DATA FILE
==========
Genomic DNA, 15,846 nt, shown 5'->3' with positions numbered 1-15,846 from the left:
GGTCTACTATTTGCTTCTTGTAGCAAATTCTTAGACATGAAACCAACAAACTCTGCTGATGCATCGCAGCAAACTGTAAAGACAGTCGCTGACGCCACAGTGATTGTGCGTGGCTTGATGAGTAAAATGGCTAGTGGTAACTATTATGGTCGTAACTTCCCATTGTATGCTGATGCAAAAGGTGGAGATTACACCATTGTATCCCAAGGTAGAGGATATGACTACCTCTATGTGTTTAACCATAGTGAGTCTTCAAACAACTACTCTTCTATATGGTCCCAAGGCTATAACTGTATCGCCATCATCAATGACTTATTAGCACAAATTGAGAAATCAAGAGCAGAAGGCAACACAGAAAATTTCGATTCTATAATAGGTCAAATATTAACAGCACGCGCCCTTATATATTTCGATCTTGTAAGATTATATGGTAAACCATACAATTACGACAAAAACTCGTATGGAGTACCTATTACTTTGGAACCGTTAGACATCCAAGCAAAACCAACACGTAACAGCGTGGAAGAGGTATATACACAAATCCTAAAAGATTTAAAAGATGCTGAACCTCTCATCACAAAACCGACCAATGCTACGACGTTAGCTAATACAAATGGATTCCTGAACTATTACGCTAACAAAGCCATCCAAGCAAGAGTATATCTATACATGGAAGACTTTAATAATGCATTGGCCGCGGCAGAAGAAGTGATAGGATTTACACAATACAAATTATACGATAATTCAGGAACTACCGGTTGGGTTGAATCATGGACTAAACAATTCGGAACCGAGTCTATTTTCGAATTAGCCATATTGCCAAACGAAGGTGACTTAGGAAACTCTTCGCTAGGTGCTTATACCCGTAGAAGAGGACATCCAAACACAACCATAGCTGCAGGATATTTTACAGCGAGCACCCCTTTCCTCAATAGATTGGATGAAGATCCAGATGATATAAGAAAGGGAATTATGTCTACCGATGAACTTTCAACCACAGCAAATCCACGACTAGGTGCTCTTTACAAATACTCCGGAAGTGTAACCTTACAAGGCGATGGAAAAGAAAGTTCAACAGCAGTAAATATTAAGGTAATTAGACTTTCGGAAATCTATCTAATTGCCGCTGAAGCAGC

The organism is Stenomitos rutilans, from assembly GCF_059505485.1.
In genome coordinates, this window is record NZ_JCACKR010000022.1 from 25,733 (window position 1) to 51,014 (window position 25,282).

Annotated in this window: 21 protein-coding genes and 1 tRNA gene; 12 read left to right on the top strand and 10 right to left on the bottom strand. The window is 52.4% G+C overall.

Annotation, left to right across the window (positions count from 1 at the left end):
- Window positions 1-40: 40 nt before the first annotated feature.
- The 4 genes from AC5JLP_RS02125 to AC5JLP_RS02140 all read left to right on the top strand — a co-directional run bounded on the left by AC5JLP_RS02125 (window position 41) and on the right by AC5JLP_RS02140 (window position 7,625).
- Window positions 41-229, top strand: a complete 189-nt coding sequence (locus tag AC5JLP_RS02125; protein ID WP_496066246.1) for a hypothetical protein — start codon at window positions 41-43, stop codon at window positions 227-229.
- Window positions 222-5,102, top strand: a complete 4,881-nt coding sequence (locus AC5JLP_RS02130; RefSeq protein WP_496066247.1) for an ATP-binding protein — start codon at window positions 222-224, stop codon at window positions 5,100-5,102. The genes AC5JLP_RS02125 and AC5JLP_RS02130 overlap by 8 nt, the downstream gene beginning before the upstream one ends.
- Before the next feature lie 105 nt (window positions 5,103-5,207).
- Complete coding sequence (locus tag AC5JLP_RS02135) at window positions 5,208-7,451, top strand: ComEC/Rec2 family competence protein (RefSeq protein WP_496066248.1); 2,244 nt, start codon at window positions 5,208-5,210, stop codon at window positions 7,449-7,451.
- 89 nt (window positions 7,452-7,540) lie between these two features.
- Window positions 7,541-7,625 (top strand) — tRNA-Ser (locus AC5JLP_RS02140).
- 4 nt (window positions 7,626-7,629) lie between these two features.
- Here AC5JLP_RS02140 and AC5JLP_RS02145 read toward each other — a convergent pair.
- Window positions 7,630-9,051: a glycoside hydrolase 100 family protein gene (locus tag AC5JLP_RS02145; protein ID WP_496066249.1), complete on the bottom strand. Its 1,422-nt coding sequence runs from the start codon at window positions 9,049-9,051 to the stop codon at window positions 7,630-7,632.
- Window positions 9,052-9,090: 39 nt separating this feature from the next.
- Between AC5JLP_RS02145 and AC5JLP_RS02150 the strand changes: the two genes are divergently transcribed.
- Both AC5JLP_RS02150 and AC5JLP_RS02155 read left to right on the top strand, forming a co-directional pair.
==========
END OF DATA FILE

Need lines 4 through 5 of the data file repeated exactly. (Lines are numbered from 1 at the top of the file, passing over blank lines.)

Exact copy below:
In genome coordinates, this window is record NZ_JCACKR010000022.1 from 25,733 (window position 1) to 51,014 (window position 25,282).

Annotated in this window: 21 protein-coding genes and 1 tRNA gene; 12 read left to right on the top strand and 10 right to left on the bottom strand. The window is 52.4% G+C overall.